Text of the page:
The Concordia Club’s first location was a rented home on Stockton Avenue in Allegheny City, now the North Side neighborhood of Pittsburgh. At that time more than 95 per cent of the Club’s membership lived in Allegheny City. By the late 1870s the club had grown sufficiently to need a dance hall, which was created through renovation of the original structure. The Stockton Avenue clubhouse property was purchased by the club in 1890 but a new building was later erected on the same Stockton Avenue site, at a cost of approximately $75,000. At that time the club had 175 members.

During the next 20 years, the Concordia Club became a significant social institution for the Jewish community, even as the community’s demographic center was shifting from Allegheny City to Pittsburgh’s East End communities, particularly Squirrel Hill. By 1913, when the Concordia Club moved to its new location on O’Hara Street in the Schenley Farms district of Oakland, more than 95 per cent of its members lived in Squirrel Hill. The new clubhouse was dedicated on Christmas Day, 1913, with a gala banquet. The building contained a banquet hall, ballroom, library, lounges, sleeping quarters, billiard rooms, and bowling alleys.

When the Concordia Club moved into its building on O’Hara Street in 1913, it was described as one of city’s most opulent with notably elegant china, crystal and linens along with profuse flower arrangements. A 1915 article in the Jewish Criterion commented that the new club was “entirely complete with billiard rooms, banquet hall, rest and lounging parlors, reading quarters and sleeping accommodations.” Later the club would add to its interior by installing elaborate dark-stained oak paneling rescued from the Fort Pitt Hotel in downtown Pittsburgh when the hotel was demolished in 1967.

The Club over the years staged elaborate themed dances, vaudeville performances, musical stage revues, amateur theatrical productions and holiday parties. Private social functions of all sorts were held in the clubhouse, which continued to be a gathering place for Pittsburgh’s Jewish community. At its peak, the club had nearly 300 members.

After 135 years, the Concordia Club voted to sell the historic building to the University of Pittsburgh due to declining membership and financial shortages. It closed its doors on December 14, 2009.

Pitt undertook $5.8 million in upgrades, preservation, and renovations that were completed in April, 2011 and provided almost 35,000 square feet (3,300 m2) of space in order to help alleviate shortages in student group event, meeting, and office space at the William Pitt Union.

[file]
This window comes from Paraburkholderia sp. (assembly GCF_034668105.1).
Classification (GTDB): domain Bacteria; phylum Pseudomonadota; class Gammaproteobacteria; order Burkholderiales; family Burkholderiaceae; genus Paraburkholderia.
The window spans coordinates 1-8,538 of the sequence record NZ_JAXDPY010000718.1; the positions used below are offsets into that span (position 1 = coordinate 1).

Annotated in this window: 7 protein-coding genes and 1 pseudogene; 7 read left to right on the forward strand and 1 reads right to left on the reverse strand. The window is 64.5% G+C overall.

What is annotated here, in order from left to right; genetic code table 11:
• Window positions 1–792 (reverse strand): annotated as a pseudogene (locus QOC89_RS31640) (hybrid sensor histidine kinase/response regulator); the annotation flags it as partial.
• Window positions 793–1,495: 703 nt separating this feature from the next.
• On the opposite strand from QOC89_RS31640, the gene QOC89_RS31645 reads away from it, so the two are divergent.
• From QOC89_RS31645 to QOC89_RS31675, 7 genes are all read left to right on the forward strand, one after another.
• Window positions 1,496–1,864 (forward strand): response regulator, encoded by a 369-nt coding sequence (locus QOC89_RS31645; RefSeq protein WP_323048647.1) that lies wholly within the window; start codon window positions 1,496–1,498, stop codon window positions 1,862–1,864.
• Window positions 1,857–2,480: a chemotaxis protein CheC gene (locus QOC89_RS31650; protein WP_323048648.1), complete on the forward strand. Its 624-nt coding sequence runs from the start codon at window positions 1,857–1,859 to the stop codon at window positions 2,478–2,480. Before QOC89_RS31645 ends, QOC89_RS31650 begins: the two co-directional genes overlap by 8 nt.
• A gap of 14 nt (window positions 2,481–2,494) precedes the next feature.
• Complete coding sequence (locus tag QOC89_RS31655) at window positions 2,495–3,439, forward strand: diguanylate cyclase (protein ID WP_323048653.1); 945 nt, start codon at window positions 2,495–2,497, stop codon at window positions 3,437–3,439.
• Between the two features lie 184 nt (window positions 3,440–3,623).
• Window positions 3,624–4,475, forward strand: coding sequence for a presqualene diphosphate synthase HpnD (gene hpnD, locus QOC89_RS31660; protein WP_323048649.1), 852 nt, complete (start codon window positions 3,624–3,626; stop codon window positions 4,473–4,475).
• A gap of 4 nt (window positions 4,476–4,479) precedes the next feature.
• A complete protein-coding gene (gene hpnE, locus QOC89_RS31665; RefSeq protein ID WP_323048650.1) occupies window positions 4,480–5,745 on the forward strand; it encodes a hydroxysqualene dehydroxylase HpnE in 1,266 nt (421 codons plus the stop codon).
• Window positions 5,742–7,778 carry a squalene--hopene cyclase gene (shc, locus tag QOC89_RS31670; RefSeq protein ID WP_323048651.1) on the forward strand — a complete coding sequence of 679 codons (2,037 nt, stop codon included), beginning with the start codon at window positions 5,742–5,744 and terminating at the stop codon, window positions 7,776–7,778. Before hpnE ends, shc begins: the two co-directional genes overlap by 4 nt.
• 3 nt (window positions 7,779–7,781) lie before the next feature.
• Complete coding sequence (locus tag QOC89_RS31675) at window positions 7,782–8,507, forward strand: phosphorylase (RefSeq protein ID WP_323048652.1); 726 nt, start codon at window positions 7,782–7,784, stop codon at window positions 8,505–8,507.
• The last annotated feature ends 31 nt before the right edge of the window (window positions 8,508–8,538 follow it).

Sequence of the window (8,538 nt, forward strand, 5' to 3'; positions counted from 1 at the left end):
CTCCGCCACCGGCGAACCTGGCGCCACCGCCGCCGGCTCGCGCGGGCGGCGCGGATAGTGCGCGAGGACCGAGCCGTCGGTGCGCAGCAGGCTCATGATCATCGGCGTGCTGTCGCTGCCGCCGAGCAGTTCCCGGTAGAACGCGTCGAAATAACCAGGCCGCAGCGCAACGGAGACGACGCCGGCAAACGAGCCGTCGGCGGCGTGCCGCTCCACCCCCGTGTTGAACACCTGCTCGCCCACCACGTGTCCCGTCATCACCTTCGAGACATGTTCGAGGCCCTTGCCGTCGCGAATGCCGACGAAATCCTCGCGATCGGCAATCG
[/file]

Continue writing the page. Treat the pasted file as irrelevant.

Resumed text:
Upgrades included tearing out walls, updating the heating and cooling systems, replacing the roof, and upgrading the lighting. The first floor contains the oak paneled space for studying or socializing as well as a dining room that can double as a meeting room. A staircase, with original wood railings, leads to a second floor contains a 450-person capacity, sound system-equipped ball room — shown above — that includes an open balcony, arched windows, and a small stage. From a previous renovation more than 50 years ago, the ballroom contains three chandeliers, one larger than the others, and a number of sconces. Renovations to the ballroom included restoring access to the balcony, applying gold leaf trim to the wall panels, and a restoration of the chandeliers, including replacement of the light bulbs with LEDs, by the original lighting fabricator located in Pittsburgh’s Strip District.

The former Concordia Club, now the O’Hara Student Center, at Pitt- Wikipedia

The basement of the Student Center is used as a storage area for student groups. The facility also houses the Math Assistance Center, the Freshman Studies Program, and the student Writing Center.

Pitt’s renovation of the Concordia Club was very respectful of the Club’s history. The University preserved the Club’s gorgeous oak paneling and its elegant ballroom which continue to be enjoyed by the Pitt community, which now dominates the Oakland section of Pittsburgh.


Senator John Heinz History Center


Historic Pittsburgh

Pittsburgh Post-Gazette

Pittsburgh Jewish Chronicle

History Photography Travel

Library of Congress

The Library of Congress is the largest library in the world, with millions of books, films and video, audio recordings, photographs, newspapers, maps and manuscripts in its collections. The Library is the main research arm of the U.S. Congress and the home of the U.S. Copyright Office.

Main Reading Room of the Library of Congress, Washington, DC (2022)
History Photography Travel

Hôtel de la Marine, Paris